Developing software using common cryptographic tools is horrible

While developing poobrains, I have gained a bit of experience dealing with common cryptograhic tools (namely TLS and PGP/GnuPG) from both a user and a developer perspective and I'd like to report the horrors I witnessed and the crimes I've seen comitted.

As the astute observer will already know, all technology is horrible and cryptographic software is certainly no exception.

GnuPG - Oh Eris, why?

Are you a hacker with a masochistic streak? Why not write software using GPG?!

Seriously, this is a calamity of its own. PGP is the de-facto standard for encrypting emails (lel S/MIME) and GnuPG seems to be the only serious FOSS implementation.

Traditionally, applications using GnuPG for their PGP support directly called the gpg executable using something like system(). This might just be me, but this kind of looks like a recipe for injection vulnerabilities.

At some point however, the developers of GnuPG created GPGME in their endless wisdom. Please do note that the ME stands for 'Made Easy'.

GPGME exists to create a stable API for developers who want to use GPG in their applications.

So it seems like we'd finally get around our application calling the gpg executable, right? Not quite, you see the GPGME library does this shit itself.

And while I appreciate the fact that there's theoretically only one place where input sanitation needs to be done, I have the nagging feeling that it's not being done, since I couldn't find any comments yelling about input sanitation in the GPGME sources.

On the bright side, GPGME even adopted an existing python module as their official python bindings some time in late 2016. At least one good thing!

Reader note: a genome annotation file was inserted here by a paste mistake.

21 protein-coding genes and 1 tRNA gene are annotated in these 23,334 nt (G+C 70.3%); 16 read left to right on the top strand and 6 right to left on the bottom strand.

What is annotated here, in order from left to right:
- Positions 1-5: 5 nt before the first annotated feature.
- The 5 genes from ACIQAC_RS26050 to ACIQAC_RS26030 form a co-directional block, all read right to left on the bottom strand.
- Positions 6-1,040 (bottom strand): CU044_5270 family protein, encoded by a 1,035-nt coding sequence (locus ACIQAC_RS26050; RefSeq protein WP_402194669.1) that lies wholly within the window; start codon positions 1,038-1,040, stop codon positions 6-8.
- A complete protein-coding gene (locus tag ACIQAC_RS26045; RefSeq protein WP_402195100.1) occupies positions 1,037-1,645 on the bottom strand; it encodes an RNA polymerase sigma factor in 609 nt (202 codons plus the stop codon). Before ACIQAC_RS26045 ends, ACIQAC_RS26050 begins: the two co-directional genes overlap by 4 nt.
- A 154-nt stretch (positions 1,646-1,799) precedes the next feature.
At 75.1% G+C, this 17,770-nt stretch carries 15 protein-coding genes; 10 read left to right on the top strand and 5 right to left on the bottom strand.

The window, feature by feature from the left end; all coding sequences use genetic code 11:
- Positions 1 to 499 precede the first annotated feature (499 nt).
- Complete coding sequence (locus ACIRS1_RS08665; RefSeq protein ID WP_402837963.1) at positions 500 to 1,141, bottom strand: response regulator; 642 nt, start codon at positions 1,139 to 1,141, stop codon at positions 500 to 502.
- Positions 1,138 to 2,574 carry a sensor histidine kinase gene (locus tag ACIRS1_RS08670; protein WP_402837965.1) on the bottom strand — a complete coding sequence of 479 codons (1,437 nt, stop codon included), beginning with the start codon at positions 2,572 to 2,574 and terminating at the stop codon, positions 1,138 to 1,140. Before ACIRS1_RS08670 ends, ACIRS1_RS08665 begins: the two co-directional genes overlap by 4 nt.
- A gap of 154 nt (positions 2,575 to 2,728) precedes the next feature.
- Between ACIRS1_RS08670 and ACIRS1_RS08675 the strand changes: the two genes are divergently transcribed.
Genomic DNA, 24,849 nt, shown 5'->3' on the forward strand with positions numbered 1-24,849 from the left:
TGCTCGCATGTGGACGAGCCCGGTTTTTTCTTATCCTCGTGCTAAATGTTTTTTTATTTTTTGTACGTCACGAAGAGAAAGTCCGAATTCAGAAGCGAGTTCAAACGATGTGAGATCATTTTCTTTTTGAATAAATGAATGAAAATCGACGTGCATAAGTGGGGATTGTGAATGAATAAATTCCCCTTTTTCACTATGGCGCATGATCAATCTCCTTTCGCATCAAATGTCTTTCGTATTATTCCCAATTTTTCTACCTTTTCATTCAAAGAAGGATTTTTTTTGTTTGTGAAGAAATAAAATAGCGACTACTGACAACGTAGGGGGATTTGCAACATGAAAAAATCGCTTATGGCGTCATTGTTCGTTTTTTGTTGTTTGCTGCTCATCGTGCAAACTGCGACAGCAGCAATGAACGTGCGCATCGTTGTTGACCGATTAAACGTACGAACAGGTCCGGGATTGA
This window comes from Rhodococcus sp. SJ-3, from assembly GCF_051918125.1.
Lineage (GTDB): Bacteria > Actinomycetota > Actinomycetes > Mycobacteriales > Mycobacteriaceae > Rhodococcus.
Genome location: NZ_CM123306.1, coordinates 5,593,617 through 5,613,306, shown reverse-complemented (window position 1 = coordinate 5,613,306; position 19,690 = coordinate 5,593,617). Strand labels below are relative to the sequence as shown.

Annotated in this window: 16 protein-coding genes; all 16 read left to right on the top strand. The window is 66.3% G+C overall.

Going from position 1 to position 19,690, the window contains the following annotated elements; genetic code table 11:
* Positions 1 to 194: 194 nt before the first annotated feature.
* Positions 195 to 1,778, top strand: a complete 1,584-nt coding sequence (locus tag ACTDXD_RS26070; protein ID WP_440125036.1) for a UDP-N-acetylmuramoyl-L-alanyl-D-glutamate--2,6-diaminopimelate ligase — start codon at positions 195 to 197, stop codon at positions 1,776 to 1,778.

Noooooope. I got it to work on FreeBSD, but it failed on both Gentoo and Fedora, with two different behaviors nonetheless. This is far from being production grade.

So back to the more, ahem, traditional approach, it is.

In terms of python modules we have two strong contenders:

  • python-gnupg
    • This is a fork of Steve Traugotts GPG.py
      • Which is a fork of A.M. Kuchlings GPG.py
  • gnupg
    • This is a fork of python-gnupg by I. Lovecruft.
    • Apparently there's input sanitation
    • The repository and many URLs still say python-gnupg.
      • Because you weren't confused enough already!

So, because I wanted proper security and don't want to fuck up my own input sanitation, I chose gnupg. And lo' and behold, everything worked.

Everything? Of course not, this is software we're talking about.

In June 2016, GnuPG added the KEY_CONSIDERED status, which the gnupg module still doesn't handle. This seems to fuck up the return values in a few places quite badly. When importing a public key for example, the return value indicates nothing worked, while the key was imported just fine. It also leads to the list of public-key fingerprints in the return value to be empty, which is kind of a big deal because you need to know the fingerprint in order to use the corresponding public key for encryption.

There's a pull request dangling in needs-revision state since December and no change in sight. Meaning this module has basically been broken for almost a year now. And it still seems to be the best choice out there.